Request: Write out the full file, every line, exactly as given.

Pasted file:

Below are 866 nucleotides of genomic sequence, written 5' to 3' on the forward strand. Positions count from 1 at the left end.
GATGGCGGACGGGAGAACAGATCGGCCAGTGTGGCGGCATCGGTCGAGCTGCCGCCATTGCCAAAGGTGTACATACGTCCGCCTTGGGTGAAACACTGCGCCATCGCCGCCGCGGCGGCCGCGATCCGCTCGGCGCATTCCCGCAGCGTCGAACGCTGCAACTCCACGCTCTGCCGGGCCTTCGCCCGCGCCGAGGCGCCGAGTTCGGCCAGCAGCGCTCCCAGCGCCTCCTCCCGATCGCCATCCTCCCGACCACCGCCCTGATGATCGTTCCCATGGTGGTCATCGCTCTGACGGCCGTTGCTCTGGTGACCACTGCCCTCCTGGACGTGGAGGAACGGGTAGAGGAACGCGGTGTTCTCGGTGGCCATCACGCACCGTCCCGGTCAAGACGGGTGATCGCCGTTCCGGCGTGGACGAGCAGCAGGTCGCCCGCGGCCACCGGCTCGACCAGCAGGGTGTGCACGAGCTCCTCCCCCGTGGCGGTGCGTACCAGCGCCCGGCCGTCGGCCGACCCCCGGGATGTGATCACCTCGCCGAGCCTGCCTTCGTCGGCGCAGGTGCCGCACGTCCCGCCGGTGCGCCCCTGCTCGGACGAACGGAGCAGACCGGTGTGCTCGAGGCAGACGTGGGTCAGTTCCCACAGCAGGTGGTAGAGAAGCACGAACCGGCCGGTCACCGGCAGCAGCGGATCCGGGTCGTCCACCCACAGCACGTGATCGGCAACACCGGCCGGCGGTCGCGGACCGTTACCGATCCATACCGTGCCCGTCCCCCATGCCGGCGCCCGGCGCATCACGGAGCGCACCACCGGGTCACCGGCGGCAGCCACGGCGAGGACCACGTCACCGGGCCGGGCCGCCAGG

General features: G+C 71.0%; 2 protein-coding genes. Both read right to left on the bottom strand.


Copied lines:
Below are 866 nucleotides of genomic sequence, written 5' to 3' on the forward strand. Positions count from 1 at the left end.
GATGGCGGACGGGAGAACAGATCGGCCAGTGTGGCGGCATCGGTCGAGCTGCCGCCATTGCCAAAGGTGTACATACGTCCGCCTTGGGTGAAACACTGCGCCATCGCCGCCGCGGCGGCCGCGATCCGCTCGGCGCATTCCCGCAGCGTCGAACGCTGCAACTCCACGCTCTGCCGGGCCTTCGCCCGCGCCGAGGCGCCGAGTTCGGCCAGCAGCGCTCCCAGCGCCTCCTCCCGATCGCCATCCTCCCGACCACCGCCCTGATGATCGTTCCCATGGTGGTCATCGCTCTGACGGCCGTTGCTCTGGTGACCACTGCCCTCCTGGACGTGGAGGAACGGGTAGAGGAACGCGGTGTTCTCGGTGGCCATCACGCACCGTCCCGGTCAAGACGGGTGATCGCCGTTCCGGCGTGGACGAGCAGCAGGTCGCCCGCGGCCACCGGCTCGACCAGCAGGGTGTGCACGAGCTCCTCCCCCGTGGCGGTGCGTACCAGCGCCCGGCCGTCGGCCGACCCCCGGGATGTGATCACCTCGCCGAGCCTGCCTTCGTCGGCGCAGGTGCCGCACGTCCCGCCGGTGCGCCCCTGCTCGGACGAACGGAGCAGACCGGTGTGCTCGAGGCAGACGTGGGTCAGTTCCCACAGCAGGTGGTAGAGAAGCACGAACCGGCCGGTCACCGGCAGCAGCGGATCCGGGTCGTCCACCCACAGCACGTGATCGGCAACACCGGCCGGCGGTCGCGGACCGTTACCGATCCATACCGTGCCCGTCCCCCATGCCGGCGCCCGGCGCATCACGGAGCGCACCACCGGGTCACCGGCGGCAGCCACGGCGAGGACCACGTCACCGGGCCGGGCCGCCAGG

General features: G+C 71.0%; 2 protein-coding genes. Both read right to left on the bottom strand.